Yesterday (8/24/2015), I read Kate Gale's post, "AWP Is Us." Here's a screen cap of the second and third paragraphs in her post:
Gale recounts being at a dinner where a woman leaned over to her and said that AWP hates Native Americans. She writes that she took out a pen and paper and asked the woman who, at the AWP office, hates Indians. Gale says that she imagined David Fenza saddling a horse and going out to shoot Indians. She says the woman fumbled around and couldn't tell her who the "Indian hater" was.
Her unstated conclusion is that the woman's remark has no merit. I take whatever fumbling there was as a sign that the woman was astounded at Gale's response. Reading Gale's post, it is clear that her demeanor towards the woman was aggressive.
What are the conditions in Kate Gale's world, in her head and heart, that prompt her to hear the words "hate Native Americans" and imagine someone getting on a horse to shoot Indians? She probably thinks her imaginings are clever. Those imaginings, however, illuminate a lot about what-is-wrong-with-literature, and with AWP, and with a huge swath of society.
I wonder if Gale has Native friends or colleagues? I wonder if she reads Native writers? The answer to those questions may be yes, but none of them came to mind in her imagining. Instead, she went to a historical time period. That reflects the tendency to think of Native peoples as part of the past, not present.
I wonder if Gale is aware that, today, Native people are on the list of people most likely to be killed by law enforcement? Here's a chart from the Center on Juvenile and Criminal Justice, published on August 26, 2014:
Gale's imaging (horse/Stetson) sound like something out of a Western, but let's consider a common phrase: off the reservation. That phrase goes back to a period when, if a Native person left a reservation without permission of the government agent, that person could be shot. Indeed, Carlos Montezuma's mother left the San Carlos Reservation in Arizona, without permission, to try to find her little boy. She was shot in the back, and killed, by an Army scout.
Her post was much discussed amongst Native writers and scholars yesterday. Those conversations continue, today. Will there be a response from AWP? from Gale?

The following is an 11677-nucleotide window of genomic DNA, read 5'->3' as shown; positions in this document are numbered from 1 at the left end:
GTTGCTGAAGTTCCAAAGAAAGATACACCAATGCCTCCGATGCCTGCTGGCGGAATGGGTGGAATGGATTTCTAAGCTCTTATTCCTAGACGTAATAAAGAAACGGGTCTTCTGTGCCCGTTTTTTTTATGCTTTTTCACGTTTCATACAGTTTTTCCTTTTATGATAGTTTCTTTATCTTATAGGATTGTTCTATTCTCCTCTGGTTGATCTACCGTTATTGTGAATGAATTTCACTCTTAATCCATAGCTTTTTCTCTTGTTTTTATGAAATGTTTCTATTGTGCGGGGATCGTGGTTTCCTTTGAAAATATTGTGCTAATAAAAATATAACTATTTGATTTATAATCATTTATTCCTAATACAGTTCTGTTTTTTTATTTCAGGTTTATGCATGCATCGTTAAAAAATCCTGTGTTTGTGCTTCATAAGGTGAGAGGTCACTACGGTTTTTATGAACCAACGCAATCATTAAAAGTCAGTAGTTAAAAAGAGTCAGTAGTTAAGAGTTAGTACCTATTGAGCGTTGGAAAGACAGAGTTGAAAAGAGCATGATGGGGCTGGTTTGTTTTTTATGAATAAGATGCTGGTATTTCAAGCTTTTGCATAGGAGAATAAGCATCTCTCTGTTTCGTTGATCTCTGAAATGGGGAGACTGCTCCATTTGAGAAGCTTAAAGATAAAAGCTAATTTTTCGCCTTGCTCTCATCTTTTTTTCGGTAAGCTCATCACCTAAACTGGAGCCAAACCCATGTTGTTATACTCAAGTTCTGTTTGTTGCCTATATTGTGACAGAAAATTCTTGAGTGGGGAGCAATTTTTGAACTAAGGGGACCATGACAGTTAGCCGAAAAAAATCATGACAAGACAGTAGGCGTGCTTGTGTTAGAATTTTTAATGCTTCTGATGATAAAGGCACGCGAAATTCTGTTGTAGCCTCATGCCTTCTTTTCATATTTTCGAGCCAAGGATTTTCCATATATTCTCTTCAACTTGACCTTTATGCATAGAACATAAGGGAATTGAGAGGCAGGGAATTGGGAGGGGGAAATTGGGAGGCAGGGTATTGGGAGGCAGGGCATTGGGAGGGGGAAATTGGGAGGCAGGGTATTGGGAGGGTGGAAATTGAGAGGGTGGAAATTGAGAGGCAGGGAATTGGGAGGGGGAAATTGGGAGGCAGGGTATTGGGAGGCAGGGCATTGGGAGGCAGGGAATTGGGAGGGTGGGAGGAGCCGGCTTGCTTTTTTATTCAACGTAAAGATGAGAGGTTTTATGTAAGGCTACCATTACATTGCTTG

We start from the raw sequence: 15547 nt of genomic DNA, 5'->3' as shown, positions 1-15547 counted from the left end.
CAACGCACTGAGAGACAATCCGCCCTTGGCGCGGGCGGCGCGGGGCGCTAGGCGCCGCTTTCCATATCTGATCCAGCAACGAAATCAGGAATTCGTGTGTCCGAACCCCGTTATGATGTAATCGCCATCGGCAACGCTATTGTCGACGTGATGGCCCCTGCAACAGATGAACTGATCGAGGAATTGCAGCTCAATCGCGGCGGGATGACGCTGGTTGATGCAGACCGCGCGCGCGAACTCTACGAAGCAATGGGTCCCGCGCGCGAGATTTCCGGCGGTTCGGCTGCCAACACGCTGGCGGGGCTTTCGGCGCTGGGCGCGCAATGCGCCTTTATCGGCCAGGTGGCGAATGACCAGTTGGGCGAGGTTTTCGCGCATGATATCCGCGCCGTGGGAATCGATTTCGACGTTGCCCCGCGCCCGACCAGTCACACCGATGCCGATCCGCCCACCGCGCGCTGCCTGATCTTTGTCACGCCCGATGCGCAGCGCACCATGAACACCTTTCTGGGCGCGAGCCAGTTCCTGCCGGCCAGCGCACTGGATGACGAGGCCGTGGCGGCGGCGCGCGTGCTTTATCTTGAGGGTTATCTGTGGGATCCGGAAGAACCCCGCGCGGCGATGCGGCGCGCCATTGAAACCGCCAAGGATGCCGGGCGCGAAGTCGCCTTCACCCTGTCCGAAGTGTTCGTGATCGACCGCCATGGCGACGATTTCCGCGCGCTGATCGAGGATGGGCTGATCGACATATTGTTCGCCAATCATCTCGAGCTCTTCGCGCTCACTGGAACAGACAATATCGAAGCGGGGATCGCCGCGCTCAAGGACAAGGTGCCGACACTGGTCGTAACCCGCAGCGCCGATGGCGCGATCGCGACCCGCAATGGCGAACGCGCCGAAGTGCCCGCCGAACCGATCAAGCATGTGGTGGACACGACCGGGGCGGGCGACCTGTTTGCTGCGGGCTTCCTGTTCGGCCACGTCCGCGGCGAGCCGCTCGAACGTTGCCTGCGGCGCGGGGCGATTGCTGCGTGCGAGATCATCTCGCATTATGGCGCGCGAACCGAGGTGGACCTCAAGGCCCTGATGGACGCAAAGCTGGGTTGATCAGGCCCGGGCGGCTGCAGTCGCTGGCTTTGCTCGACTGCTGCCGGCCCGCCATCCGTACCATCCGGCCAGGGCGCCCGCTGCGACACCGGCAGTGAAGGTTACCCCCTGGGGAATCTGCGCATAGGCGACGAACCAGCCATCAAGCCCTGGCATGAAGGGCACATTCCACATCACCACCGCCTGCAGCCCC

We're not the only group that objects to what she said. Others are responding, too. Just before I hit the upload button, I saw a tweet from AWP:
Will Gale have one, too? Will this and other high profile AWP problems, prompt change within AWP?
Update, 9:20, August 26, 2015
I posed the question: what is in Gale's head and heart, such that she imagined a white person shooting an Indian. What classic, popular, and award-winning books did she read as a kid? These two, perhaps, that are assigned across classrooms, today? That haven't gone out of print?
Maybe it is Pa, of Little House on the Prairie, imagining himself stalking wild animals and Indians. That's in Little House in the Big Woods on page 53.
Maybe it is Edward, in The Matchlock Gun, shooting the Indians who are after his mom (note: I object to bias like this because the men being shot at are husbands and fathers who were defending their families and homelands from outsiders intent on getting their lands by whatever means possible). It won the Newbery Medal and, during the Bush administration, it was recommended as a book that would teach kids American history under the theme of courage):
Update, 10:20, August 26, 2015
A colleague pointed me to Kate Gale's blog, a post in 2013, about taking it easy at Thanksgiving. She opens with this...
Update, 7:15 AM, August 28, 2015
Publisher's Weekly ran a story on Kate Gale's essay yesterday. The reporter, Claire Kirch, suggested that one of Gale's errors was in using Indians rather than Native Americans. In other words, Gale's essay would be improved if she had written "shooting Native Americans" rather than "shooting Indians." I was astonished that she made that suggestion, AND that her editors at Publisher's Weekly didn't flag it. Here's my open letter to Kirch. If Claire Kirch was Kate Gale's editor
And, see A Series of Unfortunate Events by Linda Rodriguez of the Indigenous-Aboriginal Writers Caucus of AWP.